by Peter Huessy
One area of controversy is the nuclear modernization accounts which will receive at least an additional $1.2 billion in funding, from a $23.5 billion level for the current fiscal year. They account for 4% of the defense accounts and 0.6% of the Federal budget.
Included is more modernization funding for warhead activities, the Ohio class submarine replacement program, a new long range bomber and a follow-on air launched cruise missiles, as well as the land based Minuteman missiles or ground based strategic deterrent. Continue reading
by Travis Korson • Townhall
Over the last few days, North Korean actions that ultimately scuttled the release of Sony Picture Entertainment’s release of “The Interview” have dominated the headlines.
To date the current national security leadership has been vague in describing a formal American response to the attack. Coupled with Sony’s ultimate decision to not release the film publicly, Kim Jong-un is likely feeling emboldened. This may very well mean an expansion of their cyber program, a cause for serious alarm. Even more concerning may be what a nuclear missile program looks like in a newly emboldened North Korea.
Sanctions have proven unsuccessful to date in deterring bad behavior by the North Koreans and countless negotiations have failed to make the country a more responsible actor in the international community. History has proven that the ability to neutralize threats to the homeland, and to project American power in the Asia-Pacific region is the only things this regime recognizes. Continue reading
by George Landrith • Townhall
The US and several other nations have been in “talks” in hopes of negotiating with Iran to stop its nuclear program in exchange for lifting the UN sanctions. But those negotiations have gone no-where. On Monday, the deadline came and went without an agreement.
Extending the deadline to permit more “talks” will not likely protect a single person. It just gives Iran more time to develop a bomb. Why would Iran agree to limit itself when obtaining the bomb will allow it to threaten its way out of sanctions? Even if Iran were to agree to something, there is virtually no chance that the Mullahcracy will keep its promise when they are so close to obtaining the bomb they clearly covet. Continue reading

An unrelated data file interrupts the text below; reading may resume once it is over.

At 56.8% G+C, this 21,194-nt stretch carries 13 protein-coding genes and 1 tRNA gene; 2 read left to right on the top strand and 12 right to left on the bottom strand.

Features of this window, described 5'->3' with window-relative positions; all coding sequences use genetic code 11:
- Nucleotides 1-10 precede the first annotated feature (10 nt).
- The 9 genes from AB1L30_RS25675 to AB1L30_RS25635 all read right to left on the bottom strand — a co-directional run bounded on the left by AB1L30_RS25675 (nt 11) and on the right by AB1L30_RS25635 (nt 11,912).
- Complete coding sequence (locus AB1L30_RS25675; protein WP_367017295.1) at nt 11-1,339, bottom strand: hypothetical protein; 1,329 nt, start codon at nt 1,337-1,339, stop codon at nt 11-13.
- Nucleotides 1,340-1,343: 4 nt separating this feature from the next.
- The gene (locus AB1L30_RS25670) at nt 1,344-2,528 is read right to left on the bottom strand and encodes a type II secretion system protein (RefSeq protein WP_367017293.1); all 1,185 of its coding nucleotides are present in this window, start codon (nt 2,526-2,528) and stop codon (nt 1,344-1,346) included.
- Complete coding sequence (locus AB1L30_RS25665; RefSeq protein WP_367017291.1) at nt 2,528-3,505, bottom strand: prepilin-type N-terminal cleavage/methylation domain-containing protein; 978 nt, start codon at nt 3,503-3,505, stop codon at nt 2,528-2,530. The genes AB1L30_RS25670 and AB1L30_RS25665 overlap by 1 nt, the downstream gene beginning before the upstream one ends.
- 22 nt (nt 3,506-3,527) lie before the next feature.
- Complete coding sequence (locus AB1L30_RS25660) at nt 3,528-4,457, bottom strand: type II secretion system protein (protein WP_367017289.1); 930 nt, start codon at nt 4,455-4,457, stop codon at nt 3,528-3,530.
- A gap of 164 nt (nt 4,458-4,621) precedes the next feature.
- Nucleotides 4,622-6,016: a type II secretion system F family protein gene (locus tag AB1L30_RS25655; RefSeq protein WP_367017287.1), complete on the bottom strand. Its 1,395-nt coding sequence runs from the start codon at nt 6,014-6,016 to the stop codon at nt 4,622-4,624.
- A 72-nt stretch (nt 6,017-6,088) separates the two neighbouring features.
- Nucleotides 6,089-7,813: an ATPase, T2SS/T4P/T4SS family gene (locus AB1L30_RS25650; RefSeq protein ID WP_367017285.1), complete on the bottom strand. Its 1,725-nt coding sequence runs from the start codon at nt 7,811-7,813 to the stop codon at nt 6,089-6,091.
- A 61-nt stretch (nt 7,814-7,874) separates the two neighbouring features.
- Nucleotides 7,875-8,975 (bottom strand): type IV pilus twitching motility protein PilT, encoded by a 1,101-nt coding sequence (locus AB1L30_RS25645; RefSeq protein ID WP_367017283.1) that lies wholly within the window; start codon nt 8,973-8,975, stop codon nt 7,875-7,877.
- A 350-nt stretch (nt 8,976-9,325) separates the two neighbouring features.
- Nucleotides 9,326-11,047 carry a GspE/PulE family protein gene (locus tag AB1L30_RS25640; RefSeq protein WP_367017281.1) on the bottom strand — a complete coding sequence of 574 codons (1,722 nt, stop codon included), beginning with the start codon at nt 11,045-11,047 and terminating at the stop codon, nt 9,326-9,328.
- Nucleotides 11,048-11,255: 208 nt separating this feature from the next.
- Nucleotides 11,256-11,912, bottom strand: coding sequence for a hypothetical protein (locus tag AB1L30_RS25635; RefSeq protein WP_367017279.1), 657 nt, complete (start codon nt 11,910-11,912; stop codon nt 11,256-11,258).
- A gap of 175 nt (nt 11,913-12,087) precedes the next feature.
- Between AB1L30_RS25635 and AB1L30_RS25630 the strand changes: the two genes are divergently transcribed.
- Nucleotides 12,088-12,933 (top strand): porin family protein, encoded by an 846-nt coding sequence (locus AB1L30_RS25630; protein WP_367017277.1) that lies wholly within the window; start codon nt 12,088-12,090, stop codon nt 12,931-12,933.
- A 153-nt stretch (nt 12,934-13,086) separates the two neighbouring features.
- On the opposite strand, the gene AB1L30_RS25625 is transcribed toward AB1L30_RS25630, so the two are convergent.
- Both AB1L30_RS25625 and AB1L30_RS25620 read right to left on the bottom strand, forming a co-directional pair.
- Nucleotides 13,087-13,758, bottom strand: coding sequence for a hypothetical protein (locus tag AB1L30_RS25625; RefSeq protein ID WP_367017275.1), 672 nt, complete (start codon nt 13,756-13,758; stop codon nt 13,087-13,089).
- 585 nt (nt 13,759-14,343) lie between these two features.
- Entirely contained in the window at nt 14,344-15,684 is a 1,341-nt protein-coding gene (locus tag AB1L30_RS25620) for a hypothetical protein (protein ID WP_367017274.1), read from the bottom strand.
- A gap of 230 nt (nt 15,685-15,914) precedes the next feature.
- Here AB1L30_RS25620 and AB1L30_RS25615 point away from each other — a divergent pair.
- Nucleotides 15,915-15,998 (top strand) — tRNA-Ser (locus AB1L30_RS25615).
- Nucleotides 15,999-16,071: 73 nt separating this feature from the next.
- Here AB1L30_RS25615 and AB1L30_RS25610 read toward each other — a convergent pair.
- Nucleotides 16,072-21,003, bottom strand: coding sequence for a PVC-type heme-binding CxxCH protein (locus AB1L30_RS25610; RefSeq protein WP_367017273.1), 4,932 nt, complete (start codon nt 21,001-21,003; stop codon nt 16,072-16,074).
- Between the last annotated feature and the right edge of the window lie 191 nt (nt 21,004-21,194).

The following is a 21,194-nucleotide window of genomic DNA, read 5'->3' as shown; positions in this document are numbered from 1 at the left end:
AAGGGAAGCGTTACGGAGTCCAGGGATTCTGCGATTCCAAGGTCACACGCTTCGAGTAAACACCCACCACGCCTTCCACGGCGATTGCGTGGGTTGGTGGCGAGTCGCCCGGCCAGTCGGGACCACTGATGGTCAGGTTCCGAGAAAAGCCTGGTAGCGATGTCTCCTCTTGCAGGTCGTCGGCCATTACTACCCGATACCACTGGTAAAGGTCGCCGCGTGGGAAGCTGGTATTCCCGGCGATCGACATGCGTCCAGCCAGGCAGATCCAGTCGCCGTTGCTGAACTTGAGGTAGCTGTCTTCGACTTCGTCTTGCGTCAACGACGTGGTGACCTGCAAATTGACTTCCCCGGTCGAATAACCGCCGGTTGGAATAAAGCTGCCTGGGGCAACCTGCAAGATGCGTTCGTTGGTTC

by Travis Korson, Senior Fellow
As Congress debates the 2015 Defense Appropriations bill, it is important that members fully fund key components of a layered Ballistic Missile Defense System (BMDS) to protect the American homeland and forward based land and sea assets from missile attacks.
Systems such as Ground-based Midcourse Defense (GMD), the Army Navy/Transportable Radar Surveillance (TPY-2) radar, Terminal High Altitude Area Defense (THAAD), the Patriot Missile, and AEGIS Ballistic Missile Defense System are key components needed to provide America and its allies with a robust layered missile defense.
While global dangers to the American homeland continue to grow and geopolitical foes continue to develop a greater number of increasingly sophisticated missiles, it is important that America possess the capabilities to protect the country, its interests and its service members abroad. Continue reading
Why nuclear deterrent modernization is critical to our longterm security.
The newest from the Washington Post’s Walter Pincus (“Old Nukes and Old Thinking”, The Washington Post, November 17, 2014), on why nuclear deterrent modernization is not needed is that the nukes we have are old and so is our nuclear strategy.
He claims both modernization and our strategy can be safely jettisoned.
His primary reasoning is that we nuclear strategists continue to labor under what he considers the absurd assumption that we adopted during the Cold War that the Soviets might initiate an attack with their nuclear weapons, a “first strike” and thus we– the United States– had to build “more” [obviously unneeded!] weapons to survive such a strike, which in turn necessitated the scared Soviets to build more warheads in response. Thus the “arms race”.